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Ethiopian Community Rallies against Separation of Preschoolers

Nine months after the state intervened on behalf of dozens of Ethiopian Israeli children who were refused enrollment in Petach Tikva schools, the battle against segregation in schools is, unfortunately, still ongoing.  Israel's Channel 2 revealed that a preschool in Be'er Sheva, which boasts a large Ethiopian community, kept Ethiopian immigrant children separated from their non-Ethiopian peers.

Immediately after the broadcast, a group of young SHATIL-trained Ethiopian Israeli activists began organizing a response.  Other Ethiopian organizations joined in and a Forum against Racism was established to confront this and related challenges.

"It's hard to believe this is happening in 21st century Israel, which takes such pride in its ethnic mosaic," said Dvora Dasta, a SHATIL consultant to Ethiopian Israeli organizations in the south, who is helping the activists to organize.  "We have to look at the whole issue of racism.  Whether in schools, on busses when people don't want to sit next to someone of Ethiopian descent, or in employment offices where counselors suggest certain types of work to Ethiopian Israelis – racism happens daily."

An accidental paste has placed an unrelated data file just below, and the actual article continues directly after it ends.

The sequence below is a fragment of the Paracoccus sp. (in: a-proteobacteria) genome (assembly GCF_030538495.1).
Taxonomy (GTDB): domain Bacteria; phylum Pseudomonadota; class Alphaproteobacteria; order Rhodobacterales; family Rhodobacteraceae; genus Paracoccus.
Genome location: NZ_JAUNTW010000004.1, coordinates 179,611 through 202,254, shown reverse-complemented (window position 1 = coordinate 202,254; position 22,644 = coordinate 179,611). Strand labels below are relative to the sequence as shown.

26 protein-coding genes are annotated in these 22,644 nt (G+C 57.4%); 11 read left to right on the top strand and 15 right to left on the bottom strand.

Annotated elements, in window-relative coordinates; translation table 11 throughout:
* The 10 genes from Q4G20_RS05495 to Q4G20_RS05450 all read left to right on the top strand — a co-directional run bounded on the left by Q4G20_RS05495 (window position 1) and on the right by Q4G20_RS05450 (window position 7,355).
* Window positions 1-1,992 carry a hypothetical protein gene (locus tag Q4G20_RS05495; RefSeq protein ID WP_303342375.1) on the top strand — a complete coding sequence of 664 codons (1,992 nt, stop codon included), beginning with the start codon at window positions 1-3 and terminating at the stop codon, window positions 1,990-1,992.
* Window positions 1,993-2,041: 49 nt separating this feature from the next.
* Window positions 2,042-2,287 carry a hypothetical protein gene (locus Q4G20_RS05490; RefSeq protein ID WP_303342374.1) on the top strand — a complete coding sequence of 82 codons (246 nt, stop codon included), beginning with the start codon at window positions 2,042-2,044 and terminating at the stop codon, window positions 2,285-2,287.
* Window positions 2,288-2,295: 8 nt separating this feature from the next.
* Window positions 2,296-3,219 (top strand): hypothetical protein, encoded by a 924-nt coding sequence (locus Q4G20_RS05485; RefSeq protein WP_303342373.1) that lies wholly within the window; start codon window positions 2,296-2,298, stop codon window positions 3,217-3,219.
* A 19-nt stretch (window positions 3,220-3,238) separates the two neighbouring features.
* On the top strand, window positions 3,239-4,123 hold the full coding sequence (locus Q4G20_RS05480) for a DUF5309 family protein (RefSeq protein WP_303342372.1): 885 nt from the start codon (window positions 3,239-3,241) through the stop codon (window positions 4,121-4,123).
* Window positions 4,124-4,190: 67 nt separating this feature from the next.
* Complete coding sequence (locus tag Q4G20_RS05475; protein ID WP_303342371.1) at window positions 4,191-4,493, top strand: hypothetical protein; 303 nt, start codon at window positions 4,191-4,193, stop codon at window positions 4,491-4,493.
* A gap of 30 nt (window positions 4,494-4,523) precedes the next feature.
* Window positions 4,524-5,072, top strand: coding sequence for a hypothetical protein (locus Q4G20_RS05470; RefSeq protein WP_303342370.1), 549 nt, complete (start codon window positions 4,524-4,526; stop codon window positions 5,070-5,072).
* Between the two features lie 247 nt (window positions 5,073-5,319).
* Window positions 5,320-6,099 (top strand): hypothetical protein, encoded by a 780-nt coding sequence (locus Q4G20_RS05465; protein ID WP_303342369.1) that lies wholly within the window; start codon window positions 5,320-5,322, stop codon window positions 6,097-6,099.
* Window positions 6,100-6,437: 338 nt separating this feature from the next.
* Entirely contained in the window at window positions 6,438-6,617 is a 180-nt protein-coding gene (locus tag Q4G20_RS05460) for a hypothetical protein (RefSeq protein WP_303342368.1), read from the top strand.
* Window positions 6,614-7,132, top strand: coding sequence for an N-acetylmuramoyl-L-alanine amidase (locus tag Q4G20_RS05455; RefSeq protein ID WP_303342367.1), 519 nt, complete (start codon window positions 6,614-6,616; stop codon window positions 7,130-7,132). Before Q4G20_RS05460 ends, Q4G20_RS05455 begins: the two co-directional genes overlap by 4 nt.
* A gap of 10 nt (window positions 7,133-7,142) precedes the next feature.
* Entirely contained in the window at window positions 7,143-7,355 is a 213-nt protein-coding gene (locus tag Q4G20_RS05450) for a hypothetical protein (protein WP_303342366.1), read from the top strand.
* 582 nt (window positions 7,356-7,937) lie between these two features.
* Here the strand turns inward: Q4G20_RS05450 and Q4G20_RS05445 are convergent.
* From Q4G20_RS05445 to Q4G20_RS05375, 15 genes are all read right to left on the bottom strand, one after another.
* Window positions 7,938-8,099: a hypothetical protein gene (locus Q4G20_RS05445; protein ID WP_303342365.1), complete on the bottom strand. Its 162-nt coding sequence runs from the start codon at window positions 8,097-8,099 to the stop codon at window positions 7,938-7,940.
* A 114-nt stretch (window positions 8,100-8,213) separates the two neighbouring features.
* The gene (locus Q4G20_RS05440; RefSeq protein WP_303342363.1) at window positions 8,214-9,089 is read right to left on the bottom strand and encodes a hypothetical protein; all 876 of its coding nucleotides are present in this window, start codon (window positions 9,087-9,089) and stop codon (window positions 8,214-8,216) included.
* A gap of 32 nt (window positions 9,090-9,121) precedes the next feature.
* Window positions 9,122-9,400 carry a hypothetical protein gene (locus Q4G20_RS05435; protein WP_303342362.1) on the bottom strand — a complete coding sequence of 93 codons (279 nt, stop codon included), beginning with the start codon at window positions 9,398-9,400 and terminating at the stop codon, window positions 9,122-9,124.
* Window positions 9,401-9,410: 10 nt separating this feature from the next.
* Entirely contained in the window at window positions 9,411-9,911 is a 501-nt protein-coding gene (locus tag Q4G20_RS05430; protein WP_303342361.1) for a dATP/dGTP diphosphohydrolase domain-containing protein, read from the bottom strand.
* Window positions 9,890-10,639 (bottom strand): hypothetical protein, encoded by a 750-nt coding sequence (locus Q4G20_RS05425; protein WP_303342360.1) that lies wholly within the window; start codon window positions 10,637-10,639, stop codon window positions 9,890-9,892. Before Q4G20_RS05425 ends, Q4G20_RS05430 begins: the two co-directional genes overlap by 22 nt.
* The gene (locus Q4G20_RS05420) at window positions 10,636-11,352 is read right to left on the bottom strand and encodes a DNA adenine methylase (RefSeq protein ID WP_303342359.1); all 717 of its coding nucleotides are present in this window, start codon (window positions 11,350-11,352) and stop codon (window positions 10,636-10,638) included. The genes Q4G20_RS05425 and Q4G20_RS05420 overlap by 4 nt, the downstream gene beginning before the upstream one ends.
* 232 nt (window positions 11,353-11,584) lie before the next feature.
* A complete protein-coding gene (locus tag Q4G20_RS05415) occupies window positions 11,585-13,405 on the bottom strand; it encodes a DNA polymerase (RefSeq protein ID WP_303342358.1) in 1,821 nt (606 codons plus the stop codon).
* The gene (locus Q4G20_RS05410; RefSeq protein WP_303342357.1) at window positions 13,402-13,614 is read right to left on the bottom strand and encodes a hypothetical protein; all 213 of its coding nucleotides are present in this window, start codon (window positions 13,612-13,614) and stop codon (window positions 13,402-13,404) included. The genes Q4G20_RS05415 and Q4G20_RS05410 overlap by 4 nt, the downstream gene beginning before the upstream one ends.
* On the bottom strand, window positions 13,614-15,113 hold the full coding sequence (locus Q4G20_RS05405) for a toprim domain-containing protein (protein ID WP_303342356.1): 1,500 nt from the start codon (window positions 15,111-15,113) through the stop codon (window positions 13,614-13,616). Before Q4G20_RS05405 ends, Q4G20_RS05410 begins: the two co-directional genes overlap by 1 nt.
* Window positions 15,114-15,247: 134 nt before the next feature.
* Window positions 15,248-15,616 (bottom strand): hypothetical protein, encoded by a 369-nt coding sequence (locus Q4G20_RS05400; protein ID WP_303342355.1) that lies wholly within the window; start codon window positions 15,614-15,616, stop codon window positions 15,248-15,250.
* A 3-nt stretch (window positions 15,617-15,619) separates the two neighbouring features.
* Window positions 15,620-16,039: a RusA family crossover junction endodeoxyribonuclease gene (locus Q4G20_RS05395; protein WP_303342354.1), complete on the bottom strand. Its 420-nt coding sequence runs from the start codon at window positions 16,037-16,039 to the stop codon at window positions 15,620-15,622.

Within days, the Forum - with the help of SHATIL and NIF grantee Tebeka – the Center for Legal Aid and Advocacy for Ethiopian Jews in Israel - organized a demonstration in front of government offices in Be'er Sheva that attracted 200 people and wide media coverage.

Following the demonstration, the activists, accompanied by SHATIL representatives, attended a discussion on the issue in the Knesset Immigration and Absorption Committee.  The Forum also initiated meetings with the mayor of Be'er Sheva and other officials, demanding an end to the segregation at the Otzar Hachayim preschool. 

The Forum, which meets in SHATIL's Be'er Sheva office, has a SHATIL consultant advising their strategies and activities.  They have decided to tackle the issue of racism in Be'er Sheva and will begin by mapping the situation of the Ethiopian population in the city socially, in schools and in places of employment. 

"There is racism in the State of Israel and not just toward Ethiopians," said Dasta. "We have to unite and fight for equality for everyone."


$250 million to Israeli social change groups since 1979.